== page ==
Trib editorial: Pa. should lead medical marijuana research
Pennsylvania's medical-marijuana legalization will generate more than new tax revenue. As written, the law opens the door to much-needed medical research.
And where better then the erstwhile Steel City — which today abounds in state-of-the-art medical facilities and research — to base marijuana's clinical investigation and ultimately produce peer-reviewed studies that dispel anecdotal assumptions.
In addition to providing for 12 Pennsylvania grower/processor permits and 27 retail dispensaries, Pennsylvania's law also grants eight permits for clinical research studies — and for good reason. The darkness surrounding medical-marijuana research has been more suitable for growing mushrooms than for cultivating any hard facts.
Since marijuana is still a Schedule I illegal substance, as determined by the Drug Enforcement Administration, it is listed as having no medical benefits. For years, that classification has chilled scientific investigation. And researchers feared that medical marijuana's investigation could jeopardize future federal funding.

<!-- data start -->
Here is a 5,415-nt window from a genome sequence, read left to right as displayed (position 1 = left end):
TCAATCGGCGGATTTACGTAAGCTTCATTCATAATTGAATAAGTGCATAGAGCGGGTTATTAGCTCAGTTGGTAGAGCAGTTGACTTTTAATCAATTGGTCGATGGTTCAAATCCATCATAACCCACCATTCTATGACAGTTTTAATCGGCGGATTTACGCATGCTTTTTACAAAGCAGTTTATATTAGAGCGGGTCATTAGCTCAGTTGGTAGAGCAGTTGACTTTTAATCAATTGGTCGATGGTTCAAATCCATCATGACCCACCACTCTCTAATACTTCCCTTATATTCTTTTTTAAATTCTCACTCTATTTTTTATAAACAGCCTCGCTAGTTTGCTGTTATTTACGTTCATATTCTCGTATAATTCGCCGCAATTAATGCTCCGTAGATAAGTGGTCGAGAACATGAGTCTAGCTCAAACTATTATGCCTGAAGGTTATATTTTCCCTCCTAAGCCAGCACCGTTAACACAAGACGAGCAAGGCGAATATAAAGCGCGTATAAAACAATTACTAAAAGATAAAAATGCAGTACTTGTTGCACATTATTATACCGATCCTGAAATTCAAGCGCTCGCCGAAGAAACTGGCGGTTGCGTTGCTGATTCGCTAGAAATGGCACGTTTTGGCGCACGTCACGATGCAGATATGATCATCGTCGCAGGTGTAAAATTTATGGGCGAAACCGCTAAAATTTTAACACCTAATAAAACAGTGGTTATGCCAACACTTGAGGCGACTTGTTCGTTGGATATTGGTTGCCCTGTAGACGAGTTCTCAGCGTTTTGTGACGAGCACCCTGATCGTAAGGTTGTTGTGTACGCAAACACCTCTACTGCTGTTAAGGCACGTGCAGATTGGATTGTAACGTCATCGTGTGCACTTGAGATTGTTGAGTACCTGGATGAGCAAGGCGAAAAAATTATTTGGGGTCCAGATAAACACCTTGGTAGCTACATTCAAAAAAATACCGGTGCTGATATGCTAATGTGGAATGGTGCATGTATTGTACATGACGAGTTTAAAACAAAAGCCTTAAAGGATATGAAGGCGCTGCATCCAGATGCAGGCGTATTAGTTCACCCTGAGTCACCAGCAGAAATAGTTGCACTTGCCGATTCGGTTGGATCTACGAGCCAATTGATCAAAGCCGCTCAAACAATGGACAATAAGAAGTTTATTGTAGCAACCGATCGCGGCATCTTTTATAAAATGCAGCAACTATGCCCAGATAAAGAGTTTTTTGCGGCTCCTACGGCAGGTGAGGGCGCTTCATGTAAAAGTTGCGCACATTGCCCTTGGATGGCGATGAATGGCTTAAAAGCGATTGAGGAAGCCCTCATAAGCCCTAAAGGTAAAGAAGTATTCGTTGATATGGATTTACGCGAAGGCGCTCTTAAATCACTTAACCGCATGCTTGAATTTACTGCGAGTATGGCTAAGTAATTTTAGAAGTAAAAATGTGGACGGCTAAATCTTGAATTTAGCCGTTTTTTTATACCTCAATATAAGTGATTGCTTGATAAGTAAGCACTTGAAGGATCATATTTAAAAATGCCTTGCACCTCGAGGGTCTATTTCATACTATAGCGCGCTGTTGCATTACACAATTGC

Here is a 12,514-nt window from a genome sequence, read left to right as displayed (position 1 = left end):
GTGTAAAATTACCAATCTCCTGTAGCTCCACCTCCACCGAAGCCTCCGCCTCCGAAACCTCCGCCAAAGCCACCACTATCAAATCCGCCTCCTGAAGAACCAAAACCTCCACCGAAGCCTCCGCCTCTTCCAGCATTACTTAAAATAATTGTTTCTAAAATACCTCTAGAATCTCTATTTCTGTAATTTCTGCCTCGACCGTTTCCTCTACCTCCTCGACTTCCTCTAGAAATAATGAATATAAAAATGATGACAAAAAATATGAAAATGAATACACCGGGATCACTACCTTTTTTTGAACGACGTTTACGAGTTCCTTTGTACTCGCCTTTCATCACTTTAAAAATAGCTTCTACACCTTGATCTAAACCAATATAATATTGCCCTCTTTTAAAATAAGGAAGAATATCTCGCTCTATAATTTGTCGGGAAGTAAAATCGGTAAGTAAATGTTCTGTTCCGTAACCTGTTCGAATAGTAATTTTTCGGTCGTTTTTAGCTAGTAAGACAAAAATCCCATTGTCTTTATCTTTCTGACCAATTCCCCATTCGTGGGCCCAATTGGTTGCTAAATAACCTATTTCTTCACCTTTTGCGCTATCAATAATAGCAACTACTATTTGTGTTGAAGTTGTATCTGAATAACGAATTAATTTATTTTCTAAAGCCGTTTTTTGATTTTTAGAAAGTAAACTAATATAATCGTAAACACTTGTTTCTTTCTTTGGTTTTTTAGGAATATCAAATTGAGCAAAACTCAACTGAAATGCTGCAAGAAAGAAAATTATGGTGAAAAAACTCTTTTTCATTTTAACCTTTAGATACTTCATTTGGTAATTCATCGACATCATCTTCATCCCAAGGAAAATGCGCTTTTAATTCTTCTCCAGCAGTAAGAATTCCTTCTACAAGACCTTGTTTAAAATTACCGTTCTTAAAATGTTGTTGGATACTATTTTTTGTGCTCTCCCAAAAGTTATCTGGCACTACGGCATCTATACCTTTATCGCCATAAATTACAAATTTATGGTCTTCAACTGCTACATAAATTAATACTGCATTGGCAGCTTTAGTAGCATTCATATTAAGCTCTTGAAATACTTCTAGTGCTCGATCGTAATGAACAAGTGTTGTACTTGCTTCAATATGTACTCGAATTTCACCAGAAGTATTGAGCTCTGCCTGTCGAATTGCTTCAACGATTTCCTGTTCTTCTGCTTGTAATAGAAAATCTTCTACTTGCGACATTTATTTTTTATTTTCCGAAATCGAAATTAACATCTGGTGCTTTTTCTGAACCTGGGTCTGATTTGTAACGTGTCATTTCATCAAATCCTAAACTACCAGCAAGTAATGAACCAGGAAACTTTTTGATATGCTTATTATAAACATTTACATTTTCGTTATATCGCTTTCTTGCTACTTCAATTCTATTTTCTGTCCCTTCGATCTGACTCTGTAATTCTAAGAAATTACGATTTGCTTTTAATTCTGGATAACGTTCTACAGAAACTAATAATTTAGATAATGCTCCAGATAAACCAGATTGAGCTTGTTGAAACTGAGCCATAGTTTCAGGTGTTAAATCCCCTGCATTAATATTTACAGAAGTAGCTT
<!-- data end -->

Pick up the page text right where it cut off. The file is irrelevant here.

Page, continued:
As Paul Armentano, deputy director for the National Organization for the Reform of Marijuana Laws, has pointed out, “(M)arijuana policy in this country has largely been driven by rhetoric and emotion, not science and evidence.”
Earlier this year, the nonprofit National Academy of Sciences, Engineering and Medicine found “conclusive or substantial evidence” of marijuana's effective treatment of pain, nausea, vomiting and multiple sclerosis-related muscle spasms.
There is considerably more room for study. Pennsylvania, in general, and Pittsburgh's renowned medical complex, specifically, should seize the opportunity to lead the nation in medical marijuana research.